Even if the House passes the GOP Obamacare replacement bill on Friday, the imperiled measure would still face a long, difficult road before becoming law, an American Enterprise Institute economic policy analyst says.
The House vote, demanded by President Donald Trump, is just the "first step" in this process, Benedic Ippolito of the conservative think tank told CNBC's "Squawk Box." "You got to pass it in the House. And then it has this, if you watch 'Seinfeld,' this element of 'yada, yada, yada' then it becomes law. There's a lot in the 'yada, yada, yada.' You have to get the Senate on board."
Senate Republicans, like their House counterparts, are just about as divided on the Republican American Health Care Act, Ippolito said. He noted that conservative Sens. Ted Cruz and Rand Paul, both of whom ran for the 2016 GOP presidential nomination, consider the bill "Obamacare Lite," while other more moderate senators think the "coverage losses are too much."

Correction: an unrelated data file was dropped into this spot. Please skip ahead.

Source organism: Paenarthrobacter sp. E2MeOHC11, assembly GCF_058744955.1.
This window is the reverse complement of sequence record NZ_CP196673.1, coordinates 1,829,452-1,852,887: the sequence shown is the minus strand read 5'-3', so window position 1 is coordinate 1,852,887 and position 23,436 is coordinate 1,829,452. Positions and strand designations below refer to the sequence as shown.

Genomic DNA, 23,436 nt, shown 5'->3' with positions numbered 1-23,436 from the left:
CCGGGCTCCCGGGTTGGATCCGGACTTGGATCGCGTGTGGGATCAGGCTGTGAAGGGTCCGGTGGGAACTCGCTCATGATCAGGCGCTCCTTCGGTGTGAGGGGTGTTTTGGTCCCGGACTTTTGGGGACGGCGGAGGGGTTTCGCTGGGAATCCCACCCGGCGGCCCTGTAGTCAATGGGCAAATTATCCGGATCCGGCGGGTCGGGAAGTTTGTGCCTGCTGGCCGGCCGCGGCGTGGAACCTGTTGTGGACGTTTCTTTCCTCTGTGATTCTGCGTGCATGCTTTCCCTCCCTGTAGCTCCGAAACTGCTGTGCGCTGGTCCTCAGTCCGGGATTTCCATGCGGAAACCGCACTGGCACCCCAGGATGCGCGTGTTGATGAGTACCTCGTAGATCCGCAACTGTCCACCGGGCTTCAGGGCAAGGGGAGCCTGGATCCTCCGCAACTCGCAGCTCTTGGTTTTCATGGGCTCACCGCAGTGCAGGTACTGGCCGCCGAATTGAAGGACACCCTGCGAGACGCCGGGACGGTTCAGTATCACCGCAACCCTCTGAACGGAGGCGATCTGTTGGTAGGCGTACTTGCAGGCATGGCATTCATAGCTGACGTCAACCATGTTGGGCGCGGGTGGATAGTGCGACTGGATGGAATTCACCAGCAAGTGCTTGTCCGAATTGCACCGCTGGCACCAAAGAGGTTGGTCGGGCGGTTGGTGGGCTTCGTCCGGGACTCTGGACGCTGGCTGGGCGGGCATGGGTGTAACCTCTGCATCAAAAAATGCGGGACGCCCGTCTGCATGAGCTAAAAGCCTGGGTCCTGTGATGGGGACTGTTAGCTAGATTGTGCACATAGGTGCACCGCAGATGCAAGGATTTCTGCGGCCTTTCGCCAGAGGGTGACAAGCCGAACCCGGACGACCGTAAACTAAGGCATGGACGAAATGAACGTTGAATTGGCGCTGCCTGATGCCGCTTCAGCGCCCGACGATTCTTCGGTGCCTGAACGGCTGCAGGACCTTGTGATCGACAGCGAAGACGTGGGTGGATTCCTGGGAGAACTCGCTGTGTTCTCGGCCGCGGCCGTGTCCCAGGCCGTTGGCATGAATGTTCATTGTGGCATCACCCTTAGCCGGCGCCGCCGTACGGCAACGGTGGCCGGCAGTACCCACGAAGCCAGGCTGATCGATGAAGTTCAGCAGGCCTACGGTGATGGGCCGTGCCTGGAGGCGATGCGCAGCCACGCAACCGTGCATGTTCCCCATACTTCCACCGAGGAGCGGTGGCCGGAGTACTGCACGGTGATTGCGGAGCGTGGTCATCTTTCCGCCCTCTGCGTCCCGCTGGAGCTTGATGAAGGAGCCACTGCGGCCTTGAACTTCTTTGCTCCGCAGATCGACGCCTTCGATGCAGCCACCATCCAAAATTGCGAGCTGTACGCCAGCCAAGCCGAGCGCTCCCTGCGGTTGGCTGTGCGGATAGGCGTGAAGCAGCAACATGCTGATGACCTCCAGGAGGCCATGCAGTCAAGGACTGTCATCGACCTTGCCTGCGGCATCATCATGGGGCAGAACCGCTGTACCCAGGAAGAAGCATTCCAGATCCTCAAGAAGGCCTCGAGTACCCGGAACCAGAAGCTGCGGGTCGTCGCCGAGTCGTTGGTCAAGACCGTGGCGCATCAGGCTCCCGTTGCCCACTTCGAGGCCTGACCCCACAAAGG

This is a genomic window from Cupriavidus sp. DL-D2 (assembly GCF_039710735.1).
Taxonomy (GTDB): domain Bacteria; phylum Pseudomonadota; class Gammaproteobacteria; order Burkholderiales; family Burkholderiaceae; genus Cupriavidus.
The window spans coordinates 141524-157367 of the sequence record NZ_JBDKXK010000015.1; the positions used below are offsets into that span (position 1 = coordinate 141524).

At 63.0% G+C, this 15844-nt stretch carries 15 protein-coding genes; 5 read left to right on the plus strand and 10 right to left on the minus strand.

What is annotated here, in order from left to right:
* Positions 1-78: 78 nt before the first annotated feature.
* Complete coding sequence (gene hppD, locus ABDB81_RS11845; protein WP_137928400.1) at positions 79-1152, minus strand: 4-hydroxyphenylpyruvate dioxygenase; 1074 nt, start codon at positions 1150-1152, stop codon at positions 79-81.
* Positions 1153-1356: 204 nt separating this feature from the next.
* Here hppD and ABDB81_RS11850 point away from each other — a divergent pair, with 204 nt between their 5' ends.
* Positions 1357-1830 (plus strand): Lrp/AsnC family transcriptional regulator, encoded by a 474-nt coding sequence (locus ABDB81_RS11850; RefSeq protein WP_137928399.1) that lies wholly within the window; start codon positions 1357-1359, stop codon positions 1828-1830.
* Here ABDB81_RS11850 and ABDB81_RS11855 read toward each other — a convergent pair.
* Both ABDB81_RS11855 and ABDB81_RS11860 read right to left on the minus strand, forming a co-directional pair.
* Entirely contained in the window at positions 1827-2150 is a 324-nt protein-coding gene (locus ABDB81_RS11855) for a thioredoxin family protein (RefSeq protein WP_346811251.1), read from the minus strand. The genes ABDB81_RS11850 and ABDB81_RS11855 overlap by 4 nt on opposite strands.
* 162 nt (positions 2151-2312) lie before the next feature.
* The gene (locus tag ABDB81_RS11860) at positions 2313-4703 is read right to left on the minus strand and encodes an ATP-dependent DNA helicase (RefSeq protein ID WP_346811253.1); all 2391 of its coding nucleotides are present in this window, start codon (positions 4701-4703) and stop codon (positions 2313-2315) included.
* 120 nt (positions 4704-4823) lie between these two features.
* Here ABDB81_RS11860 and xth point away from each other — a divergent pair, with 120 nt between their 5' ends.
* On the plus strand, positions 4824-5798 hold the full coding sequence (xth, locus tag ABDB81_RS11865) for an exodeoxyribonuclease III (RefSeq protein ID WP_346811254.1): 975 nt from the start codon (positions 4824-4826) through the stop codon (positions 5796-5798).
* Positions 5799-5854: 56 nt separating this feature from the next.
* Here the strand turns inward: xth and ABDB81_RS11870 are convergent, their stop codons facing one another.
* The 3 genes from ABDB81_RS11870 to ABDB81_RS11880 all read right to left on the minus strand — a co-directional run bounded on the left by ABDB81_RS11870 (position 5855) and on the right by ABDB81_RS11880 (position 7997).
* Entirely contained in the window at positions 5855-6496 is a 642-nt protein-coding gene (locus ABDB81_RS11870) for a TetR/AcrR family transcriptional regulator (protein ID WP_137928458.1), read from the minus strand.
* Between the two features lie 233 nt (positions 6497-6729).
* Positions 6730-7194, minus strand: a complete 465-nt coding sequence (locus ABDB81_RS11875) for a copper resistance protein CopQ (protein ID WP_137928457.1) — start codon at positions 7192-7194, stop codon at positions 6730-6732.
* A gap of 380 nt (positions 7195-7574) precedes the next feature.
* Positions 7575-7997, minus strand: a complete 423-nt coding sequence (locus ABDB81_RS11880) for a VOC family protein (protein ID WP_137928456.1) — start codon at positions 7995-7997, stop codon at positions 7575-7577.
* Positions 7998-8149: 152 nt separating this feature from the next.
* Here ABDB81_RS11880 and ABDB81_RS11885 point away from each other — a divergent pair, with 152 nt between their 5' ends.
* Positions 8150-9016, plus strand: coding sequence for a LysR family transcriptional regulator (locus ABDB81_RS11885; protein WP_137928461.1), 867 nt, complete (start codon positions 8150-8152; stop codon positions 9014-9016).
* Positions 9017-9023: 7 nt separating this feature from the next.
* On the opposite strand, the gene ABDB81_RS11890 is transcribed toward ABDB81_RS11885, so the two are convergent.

The Congressional Budget Office on Thursday said the newer version of the AHCA would result in a similar number of 24 million fewer insured Americans by 2026, but would only reduce federal spending by $150 billion over the same period. The CBO had estimated the original bill would cut the deficit by $337 billion.
Ippolito said $150 billion by 2026 in deficit reduction is "not particularly impressive." He said the GOP plan, after going through changes in the Senate, might see the federal spending benefit slip even further.
"It's unlikely that what's going to happen down the road is going to increase those deficit savings," he said. "That's just going to be one of the many hurdles that we're going to have to discuss. Are we really willing to increase the deficit potentially to kick 24 million people off insurance? That's a legitimate question to ask."